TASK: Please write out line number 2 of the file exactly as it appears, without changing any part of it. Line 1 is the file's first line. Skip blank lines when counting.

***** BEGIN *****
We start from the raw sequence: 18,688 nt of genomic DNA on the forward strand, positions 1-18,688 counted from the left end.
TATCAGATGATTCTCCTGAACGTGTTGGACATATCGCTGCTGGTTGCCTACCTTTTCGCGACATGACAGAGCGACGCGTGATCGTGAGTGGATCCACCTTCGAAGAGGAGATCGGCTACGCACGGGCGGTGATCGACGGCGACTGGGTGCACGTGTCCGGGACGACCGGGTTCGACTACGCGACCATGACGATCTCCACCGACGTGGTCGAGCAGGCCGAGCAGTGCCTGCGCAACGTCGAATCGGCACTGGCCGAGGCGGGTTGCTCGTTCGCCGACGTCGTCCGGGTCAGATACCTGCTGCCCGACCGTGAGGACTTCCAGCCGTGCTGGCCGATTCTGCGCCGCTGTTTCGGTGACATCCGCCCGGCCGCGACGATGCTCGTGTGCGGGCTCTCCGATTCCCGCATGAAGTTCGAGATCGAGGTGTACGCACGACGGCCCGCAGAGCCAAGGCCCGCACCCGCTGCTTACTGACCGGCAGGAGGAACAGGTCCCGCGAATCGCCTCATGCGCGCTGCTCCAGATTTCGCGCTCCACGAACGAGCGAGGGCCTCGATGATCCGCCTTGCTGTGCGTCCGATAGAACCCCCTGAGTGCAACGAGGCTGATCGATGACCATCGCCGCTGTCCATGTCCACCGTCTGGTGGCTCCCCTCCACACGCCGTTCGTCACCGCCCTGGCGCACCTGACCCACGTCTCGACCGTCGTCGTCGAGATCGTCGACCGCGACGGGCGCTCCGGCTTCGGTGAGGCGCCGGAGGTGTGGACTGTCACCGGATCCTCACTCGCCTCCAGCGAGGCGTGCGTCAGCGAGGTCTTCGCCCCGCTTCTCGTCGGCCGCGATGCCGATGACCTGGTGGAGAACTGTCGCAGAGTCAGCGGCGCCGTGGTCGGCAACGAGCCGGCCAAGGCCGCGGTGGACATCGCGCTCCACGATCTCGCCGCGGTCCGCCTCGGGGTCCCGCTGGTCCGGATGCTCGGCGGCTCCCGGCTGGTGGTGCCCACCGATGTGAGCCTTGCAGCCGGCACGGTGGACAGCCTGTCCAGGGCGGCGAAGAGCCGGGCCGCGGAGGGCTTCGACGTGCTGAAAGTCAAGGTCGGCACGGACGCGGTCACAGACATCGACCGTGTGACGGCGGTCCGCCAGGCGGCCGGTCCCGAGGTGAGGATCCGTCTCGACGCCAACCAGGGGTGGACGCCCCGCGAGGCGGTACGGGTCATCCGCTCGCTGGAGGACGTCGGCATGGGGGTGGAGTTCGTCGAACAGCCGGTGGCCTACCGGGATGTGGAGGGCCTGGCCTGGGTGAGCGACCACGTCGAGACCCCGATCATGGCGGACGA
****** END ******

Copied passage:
TATCAGATGATTCTCCTGAACGTGTTGGACATATCGCTGCTGGTTGCCTACCTTTTCGCGACATGACAGAGCGACGCGTGATCGTGAGTGGATCCACCTTCGAAGAGGAGATCGGCTACGCACGGGCGGTGATCGACGGCGACTGGGTGCACGTGTCCGGGACGACCGGGTTCGACTACGCGACCATGACGATCTCCACCGACGTGGTCGAGCAGGCCGAGCAGTGCCTGCGCAACGTCGAATCGGCACTGGCCGAGGCGGGTTGCTCGTTCGCCGACGTCGTCCGGGTCAGATACCTGCTGCCCGACCGTGAGGACTTCCAGCCGTGCTGGCCGATTCTGCGCCGCTGTTTCGGTGACATCCGCCCGGCCGCGACGATGCTCGTGTGCGGGCTCTCCGATTCCCGCATGAAGTTCGAGATCGAGGTGTACGCACGACGGCCCGCAGAGCCAAGGCCCGCACCCGCTGCTTACTGACCGGCAGGAGGAACAGGTCCCGCGAATCGCCTCATGCGCGCTGCTCCAGATTTCGCGCTCCACGAACGAGCGAGGGCCTCGATGATCCGCCTTGCTGTGCGTCCGATAGAACCCCCTGAGTGCAACGAGGCTGATCGATGACCATCGCCGCTGTCCATGTCCACCGTCTGGTGGCTCCCCTCCACACGCCGTTCGTCACCGCCCTGGCGCACCTGACCCACGTCTCGACCGTCGTCGTCGAGATCGTCGACCGCGACGGGCGCTCCGGCTTCGGTGAGGCGCCGGAGGTGTGGACTGTCACCGGATCCTCACTCGCCTCCAGCGAGGCGTGCGTCAGCGAGGTCTTCGCCCCGCTTCTCGTCGGCCGCGATGCCGATGACCTGGTGGAGAACTGTCGCAGAGTCAGCGGCGCCGTGGTCGGCAACGAGCCGGCCAAGGCCGCGGTGGACATCGCGCTCCACGATCTCGCCGCGGTCCGCCTCGGGGTCCCGCTGGTCCGGATGCTCGGCGGCTCCCGGCTGGTGGTGCCCACCGATGTGAGCCTTGCAGCCGGCACGGTGGACAGCCTGTCCAGGGCGGCGAAGAGCCGGGCCGCGGAGGGCTTCGACGTGCTGAAAGTCAAGGTCGGCACGGACGCGGTCACAGACATCGACCGTGTGACGGCGGTCCGCCAGGCGGCCGGTCCCGAGGTGAGGATCCGTCTCGACGCCAACCAGGGGTGGACGCCCCGCGAGGCGGTACGGGTCATCCGCTCGCTGGAGGACGTCGGCATGGGGGTGGAGTTCGTCGAACAGCCGGTGGCCTACCGGGATGTGGAGGGCCTGGCCTGGGTGAGCGACCACGTCGAGACCCCGATCATGGCGGACGA